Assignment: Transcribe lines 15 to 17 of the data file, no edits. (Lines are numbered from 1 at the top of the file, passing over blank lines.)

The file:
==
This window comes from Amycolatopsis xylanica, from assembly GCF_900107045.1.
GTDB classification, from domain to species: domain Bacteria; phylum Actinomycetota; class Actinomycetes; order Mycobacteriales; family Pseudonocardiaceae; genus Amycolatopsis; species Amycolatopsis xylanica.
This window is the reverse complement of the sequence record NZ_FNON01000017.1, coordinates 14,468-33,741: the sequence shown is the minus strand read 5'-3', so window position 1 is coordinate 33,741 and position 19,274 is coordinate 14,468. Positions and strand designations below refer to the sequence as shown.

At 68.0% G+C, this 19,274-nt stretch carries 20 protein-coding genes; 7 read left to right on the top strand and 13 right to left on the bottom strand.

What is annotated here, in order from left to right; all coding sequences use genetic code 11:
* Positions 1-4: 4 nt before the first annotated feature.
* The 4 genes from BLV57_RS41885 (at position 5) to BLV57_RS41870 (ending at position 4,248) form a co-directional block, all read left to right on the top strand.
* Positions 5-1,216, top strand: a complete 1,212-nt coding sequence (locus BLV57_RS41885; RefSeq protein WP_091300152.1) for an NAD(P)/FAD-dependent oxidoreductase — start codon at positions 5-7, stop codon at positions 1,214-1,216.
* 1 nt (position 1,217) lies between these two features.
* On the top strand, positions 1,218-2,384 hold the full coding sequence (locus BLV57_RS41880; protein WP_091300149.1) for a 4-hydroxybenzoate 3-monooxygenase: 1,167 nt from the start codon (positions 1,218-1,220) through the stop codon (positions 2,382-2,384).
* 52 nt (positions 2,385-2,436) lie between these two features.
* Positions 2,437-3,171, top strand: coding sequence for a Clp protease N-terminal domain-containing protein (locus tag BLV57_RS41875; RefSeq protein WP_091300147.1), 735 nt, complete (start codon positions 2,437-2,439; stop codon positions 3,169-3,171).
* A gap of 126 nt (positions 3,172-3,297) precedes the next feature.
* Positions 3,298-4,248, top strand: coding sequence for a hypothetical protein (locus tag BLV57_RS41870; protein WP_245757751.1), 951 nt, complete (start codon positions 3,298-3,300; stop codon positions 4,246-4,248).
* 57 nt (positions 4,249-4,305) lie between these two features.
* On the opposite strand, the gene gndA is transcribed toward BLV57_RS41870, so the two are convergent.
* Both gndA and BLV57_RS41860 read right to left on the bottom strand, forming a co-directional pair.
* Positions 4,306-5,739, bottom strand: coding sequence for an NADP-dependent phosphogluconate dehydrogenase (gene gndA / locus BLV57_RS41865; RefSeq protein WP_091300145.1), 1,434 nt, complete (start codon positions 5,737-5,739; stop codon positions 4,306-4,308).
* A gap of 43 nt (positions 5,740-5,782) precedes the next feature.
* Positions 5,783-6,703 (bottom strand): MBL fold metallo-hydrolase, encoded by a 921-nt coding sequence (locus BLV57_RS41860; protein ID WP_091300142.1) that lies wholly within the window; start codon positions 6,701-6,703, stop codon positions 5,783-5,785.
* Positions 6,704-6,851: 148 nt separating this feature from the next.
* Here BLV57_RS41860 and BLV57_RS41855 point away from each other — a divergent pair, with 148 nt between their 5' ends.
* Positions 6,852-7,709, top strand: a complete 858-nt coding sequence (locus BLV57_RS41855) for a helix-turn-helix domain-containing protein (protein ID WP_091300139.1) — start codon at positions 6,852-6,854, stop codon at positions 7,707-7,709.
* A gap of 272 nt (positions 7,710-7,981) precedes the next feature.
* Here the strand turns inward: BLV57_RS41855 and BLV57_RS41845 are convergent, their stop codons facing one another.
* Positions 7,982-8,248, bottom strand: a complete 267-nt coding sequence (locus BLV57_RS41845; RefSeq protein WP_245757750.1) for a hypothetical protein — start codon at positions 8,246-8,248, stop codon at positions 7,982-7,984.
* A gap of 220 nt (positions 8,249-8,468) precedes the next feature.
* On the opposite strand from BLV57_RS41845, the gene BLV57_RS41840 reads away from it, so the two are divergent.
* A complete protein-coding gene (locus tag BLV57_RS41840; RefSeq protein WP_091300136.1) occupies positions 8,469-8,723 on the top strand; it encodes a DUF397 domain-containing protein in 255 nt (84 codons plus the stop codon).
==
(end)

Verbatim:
* 57 nt (positions 4,249-4,305) lie between these two features.
* On the opposite strand, the gene gndA is transcribed toward BLV57_RS41870, so the two are convergent.
* Both gndA and BLV57_RS41860 read right to left on the bottom strand, forming a co-directional pair.